This faraway church is the parent of all the Catholic churches west of the Allegheny River, and its history is the history of the Catholic Church in Armstrong county. As an introductory to the history of the church a brief resume is given of the causes which led to its organization.

In 1795 an important Irish colony which came by way of Connellsville and Freeport settled in Donegal Township, Butler County. This little band was increased from time to time by emigrants from Ireland and was the nucleus of the congregation of St. Patrick's.

The first priest to visit this settlement was Rev. Patrick Lonergan, O. S. F. who administered the sacrament of baptism in 1801. The next visit was made by Rev. P. Heilbron, who performed the necessary services for a short period, but as he could not speak English and most of the congregation were Irish, he did not remain.

The most authentic date of the arrival of Father Lawrence Sylvester Phelan is given as 1805. As he was the first resident priest, the parish, with the usual Irish energy, undertook to supply the pressing need of a house of God. Money was scarce and five dollars was a small fortune, so the settlement, which covered twenty miles, was divided into districts and volunteers appointed to make collections. Casper W. Easly took the southern district, James Sheridan the southwestern in Clearfield township, Neil Sweeny took Butler and the surrounding territory and Connell Rodgers the northwestern, or Donegal township. In a short time the necessary amount was collected, none of the subscriptions exceeding $2.00.

The present farm, consisting of nearly three hundred acres was purchased and a small log cabin was built for the pastor. Then, upon a certain day, each of the four who had solicited subscriptions was required to meet at the farm bringing with him as many men as would be required to cut and hew logs enough for one side of the church. To Patrick McElroy was assigned the work of making shingles and obtaining and driving the nails. The building was erected the autumn after Father Phelan's arrival, but as nails could not be secured, it was not roofed until the next spring. It was then placed under the invocation of the Apostle of Ireland.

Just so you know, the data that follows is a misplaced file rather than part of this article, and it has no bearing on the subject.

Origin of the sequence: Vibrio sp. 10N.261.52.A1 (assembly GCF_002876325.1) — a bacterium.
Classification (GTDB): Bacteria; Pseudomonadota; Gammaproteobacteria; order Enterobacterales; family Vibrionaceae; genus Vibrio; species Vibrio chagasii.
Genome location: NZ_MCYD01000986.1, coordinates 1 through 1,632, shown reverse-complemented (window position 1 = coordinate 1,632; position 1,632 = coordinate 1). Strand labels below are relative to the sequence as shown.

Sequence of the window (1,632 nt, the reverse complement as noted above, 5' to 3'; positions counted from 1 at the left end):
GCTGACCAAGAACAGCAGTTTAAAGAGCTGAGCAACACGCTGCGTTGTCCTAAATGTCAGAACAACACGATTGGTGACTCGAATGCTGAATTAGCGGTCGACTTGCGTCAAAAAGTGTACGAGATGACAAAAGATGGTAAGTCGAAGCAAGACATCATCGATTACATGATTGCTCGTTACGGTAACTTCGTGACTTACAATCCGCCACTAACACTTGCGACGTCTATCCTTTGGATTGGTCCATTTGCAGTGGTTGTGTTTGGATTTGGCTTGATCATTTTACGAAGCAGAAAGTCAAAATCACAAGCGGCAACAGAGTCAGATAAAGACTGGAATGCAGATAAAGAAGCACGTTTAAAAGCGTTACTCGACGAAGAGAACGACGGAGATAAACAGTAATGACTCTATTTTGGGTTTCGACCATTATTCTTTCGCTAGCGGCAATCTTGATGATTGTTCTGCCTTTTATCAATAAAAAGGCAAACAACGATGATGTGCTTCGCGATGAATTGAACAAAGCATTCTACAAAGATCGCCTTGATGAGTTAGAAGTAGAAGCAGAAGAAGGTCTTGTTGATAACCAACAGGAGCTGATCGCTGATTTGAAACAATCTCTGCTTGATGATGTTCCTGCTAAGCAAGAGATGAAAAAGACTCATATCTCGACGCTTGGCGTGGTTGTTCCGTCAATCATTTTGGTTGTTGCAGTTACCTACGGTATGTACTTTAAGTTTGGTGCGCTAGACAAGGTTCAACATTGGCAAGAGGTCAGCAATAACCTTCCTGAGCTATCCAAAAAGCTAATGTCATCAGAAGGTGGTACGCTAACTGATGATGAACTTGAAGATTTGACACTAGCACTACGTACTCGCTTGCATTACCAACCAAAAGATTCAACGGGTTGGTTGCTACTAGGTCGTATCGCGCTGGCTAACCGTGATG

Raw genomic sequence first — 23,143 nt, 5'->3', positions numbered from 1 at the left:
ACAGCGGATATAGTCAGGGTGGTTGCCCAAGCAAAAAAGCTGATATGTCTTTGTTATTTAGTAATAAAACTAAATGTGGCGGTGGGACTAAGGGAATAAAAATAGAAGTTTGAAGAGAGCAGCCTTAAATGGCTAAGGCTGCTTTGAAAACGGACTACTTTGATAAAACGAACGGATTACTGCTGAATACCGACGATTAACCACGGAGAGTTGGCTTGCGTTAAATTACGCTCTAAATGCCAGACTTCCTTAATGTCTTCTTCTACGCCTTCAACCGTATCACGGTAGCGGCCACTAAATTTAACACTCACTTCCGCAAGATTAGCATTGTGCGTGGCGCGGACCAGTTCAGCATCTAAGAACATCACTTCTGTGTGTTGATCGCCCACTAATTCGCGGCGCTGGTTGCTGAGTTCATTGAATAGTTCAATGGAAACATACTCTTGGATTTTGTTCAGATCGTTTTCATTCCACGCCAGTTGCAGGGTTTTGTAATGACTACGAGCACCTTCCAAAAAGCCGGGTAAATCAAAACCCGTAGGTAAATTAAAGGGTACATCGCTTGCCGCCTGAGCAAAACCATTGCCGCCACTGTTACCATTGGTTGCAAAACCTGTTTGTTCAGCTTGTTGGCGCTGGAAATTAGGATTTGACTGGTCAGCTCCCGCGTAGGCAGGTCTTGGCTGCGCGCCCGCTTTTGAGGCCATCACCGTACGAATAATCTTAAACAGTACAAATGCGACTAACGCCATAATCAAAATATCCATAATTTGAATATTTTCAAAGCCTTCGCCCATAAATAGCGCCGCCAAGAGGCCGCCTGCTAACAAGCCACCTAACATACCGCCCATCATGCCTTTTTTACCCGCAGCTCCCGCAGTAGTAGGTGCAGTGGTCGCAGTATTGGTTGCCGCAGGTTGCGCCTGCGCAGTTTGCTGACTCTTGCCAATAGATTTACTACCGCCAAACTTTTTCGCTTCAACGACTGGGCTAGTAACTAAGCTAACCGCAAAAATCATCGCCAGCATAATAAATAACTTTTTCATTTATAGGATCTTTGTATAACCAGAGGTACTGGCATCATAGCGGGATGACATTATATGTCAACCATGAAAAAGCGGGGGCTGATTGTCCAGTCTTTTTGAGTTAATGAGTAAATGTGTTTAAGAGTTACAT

The date of the erection of this church was 1806. It is still standing, and is being restored to its original condition by the contributions of devout members of the present congregation. This is in great contrast to the fate of the first Episcopal church at Brady's Bend, which was used as a dance hall after the congregation relinquished it, and is now converted into a hay barn by the present proprietor.

The old log church of St. Patrick was built of oak and roofed with split shingles, the crevices of the logs were filled with clay and straw, and the interior whitewashed and papered near the altar with a thin gilt paper of odd design. The windows and doors were wide but low, to avoid cutting too many logs, the floor was puncheon and a stairway led to a low gallery. The stations of the cross were marked by rude crosses burned into the logs.

This is the oldest Catholic church now standing in the entire western part of the State. It was attended by people from all the surrounding country for ten miles or more. People often walked from Freeport, fasting, to be present at the services. The stations, which the priest was obliged to visit, were so numerous and so far apart, that Mass was not celebrated more than once a month and in some instances, once in two months. There was then but one priest in the whole district west of the Allegheny River from Erie to Beaver.